This article presumes that the reader is aware of the physical aspects of rising, or seng as Grandmaster Chu Shong Tin has described it. In summary, it is an upwardly directed sensation from the tailbone rising through the spine, through the crown of the head, and as a result, the rest of the body relaxes and drops around it, being supported by the unceasing rise.
If you were told to ‘be mindful’, what do you think it means? ‘To be’ implies that mindfulness is a choice, an action, a decision. Semantically, the word itself does not offer much help beyond the connotation of being careful, yet in the zeitgeist, it has taken a whole new set of meanings, from the practice of introspection, to paralleling meditation, or even eliciting spirituality.
My first experience with a ‘mindful’ practice is with Mindful Wing Chun. On top of traditional Wing Chun, as taught by Grandmaster Ip Man, this lineage, under Grandmaster Chu Shong Tin and Sifu Nima King, places an emphasis on actively, and mindfully, relaxing the body through a process called Rise or ‘Rising’, pronounced seng in Cantonese.
At its pinnacle, this process is a continuous flow; you must achieve a consistent sense of rise to be able to mindfully relax the body. Initially, as you try to relax before rising truly manifests, ‘(Stage 1) relaxation’ before you can rise is distinct from the sensations you experience when actively using rise, which is ‘(Stage 2) relaxation.
You must be able to find a way to practice (Stage 1), because it paves the way to developing the ability to rise, which finally culminates in mindful relaxation (Stage 2), and ultimately, applying this active relaxation in motion and under pressure (Stage 3).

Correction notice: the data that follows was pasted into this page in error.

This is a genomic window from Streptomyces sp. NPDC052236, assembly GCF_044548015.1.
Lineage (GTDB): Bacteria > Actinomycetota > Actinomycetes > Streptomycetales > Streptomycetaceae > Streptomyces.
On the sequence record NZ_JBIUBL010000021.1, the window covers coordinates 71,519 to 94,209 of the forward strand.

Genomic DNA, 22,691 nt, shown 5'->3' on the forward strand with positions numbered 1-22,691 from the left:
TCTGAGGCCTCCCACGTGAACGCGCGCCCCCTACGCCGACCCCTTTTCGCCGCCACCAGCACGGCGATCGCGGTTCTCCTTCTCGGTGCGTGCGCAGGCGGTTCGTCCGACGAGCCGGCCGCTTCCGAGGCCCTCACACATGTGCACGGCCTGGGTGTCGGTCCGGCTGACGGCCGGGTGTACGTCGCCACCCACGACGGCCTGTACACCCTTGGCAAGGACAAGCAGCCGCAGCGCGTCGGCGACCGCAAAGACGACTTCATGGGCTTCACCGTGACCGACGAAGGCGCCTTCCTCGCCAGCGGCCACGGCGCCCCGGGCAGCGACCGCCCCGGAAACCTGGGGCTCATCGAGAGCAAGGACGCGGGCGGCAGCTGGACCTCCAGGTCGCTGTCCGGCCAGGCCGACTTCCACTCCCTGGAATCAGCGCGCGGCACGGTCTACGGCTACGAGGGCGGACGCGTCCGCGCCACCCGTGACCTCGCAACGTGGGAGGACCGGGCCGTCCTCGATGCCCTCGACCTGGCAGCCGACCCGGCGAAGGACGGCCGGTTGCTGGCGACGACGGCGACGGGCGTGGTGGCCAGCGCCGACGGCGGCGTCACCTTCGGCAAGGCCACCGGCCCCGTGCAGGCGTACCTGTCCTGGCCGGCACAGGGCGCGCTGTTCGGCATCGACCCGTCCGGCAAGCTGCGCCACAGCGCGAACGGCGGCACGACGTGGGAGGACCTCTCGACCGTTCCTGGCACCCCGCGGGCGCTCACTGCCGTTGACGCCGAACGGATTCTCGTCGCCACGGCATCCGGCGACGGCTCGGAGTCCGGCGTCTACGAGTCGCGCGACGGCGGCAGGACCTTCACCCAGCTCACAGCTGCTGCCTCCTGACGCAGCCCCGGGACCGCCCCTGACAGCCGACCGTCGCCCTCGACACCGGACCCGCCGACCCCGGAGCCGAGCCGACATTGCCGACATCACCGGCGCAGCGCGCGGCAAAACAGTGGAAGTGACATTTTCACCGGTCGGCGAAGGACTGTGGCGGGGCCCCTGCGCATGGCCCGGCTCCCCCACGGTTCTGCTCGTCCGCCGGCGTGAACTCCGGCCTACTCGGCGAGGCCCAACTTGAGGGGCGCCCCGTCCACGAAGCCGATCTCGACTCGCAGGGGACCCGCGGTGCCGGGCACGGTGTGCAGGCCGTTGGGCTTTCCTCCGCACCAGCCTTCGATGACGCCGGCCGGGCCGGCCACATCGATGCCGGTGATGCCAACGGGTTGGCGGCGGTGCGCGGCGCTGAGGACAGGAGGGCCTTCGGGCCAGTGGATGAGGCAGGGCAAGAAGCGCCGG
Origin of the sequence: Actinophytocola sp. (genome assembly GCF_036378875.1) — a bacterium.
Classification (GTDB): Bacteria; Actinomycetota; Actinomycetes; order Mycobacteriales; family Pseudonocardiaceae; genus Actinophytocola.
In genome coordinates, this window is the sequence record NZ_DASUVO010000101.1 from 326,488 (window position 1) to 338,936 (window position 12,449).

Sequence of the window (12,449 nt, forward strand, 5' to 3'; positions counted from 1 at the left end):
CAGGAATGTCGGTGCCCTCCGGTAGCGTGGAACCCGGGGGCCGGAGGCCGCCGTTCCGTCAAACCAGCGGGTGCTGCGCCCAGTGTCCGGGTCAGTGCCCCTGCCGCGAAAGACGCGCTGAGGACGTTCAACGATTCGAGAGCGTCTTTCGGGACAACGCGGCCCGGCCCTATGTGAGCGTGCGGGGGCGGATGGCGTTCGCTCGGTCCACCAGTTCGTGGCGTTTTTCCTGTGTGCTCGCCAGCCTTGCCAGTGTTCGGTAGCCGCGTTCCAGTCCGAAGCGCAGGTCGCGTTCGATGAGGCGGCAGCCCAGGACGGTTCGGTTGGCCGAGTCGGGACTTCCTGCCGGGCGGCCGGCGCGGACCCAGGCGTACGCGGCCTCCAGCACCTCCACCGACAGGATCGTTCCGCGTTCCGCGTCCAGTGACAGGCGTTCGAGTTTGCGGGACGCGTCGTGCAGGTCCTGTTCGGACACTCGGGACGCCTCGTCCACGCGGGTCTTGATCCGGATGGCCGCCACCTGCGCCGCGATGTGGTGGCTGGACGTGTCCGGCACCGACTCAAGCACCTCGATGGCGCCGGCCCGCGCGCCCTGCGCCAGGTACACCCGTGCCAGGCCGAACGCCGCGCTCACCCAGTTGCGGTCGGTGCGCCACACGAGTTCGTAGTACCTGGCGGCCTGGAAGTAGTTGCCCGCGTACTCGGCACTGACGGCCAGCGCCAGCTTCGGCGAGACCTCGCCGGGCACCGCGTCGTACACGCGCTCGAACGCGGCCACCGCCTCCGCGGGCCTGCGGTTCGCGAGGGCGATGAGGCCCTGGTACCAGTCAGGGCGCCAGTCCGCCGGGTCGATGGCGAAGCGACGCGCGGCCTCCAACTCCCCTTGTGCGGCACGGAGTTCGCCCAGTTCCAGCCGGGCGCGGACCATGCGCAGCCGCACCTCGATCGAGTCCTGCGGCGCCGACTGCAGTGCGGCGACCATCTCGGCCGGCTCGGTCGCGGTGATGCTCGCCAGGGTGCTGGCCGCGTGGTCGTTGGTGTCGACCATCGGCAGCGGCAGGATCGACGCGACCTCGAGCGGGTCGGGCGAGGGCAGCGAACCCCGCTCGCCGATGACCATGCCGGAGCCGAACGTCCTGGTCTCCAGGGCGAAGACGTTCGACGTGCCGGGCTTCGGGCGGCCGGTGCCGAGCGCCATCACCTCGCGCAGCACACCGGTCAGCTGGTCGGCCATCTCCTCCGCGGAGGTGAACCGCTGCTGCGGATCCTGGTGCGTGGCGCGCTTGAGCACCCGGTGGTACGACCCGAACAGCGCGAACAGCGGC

All too often, people claim to be loose and relaxed, and while that may be true in a controlled or passive scenario (Stage 1), once their relaxation is challenged, the instinct to tense up under stress takes over. What this means is that in order to mindfully relax the body (Stage 2), we must be aware of the internal sensations from the body, whether it is a distinct feeling or approaching them as greater than the sum of its parts.
Try this yourself. Observe your hand as you clench your fist as hard as you can for 15 seconds, then release. Does your fist automatically open up to a more relaxed open palm or a loose claw like shape? Make a mental note of the difference between how the hand felt as you clenched your fist and when you just let it go.
Now clench your fist again, but instead of just letting go of the hand, add a thought of preserving the exact same shape as you let go, meaning that there is now intent to keep a closed fist without the tension. If you managed to let the hand relax, but stayed in control of the shape of your fist, congratulations! That control is one of the key steps in achieving (Stage 2) relaxation, or relaxation through seng.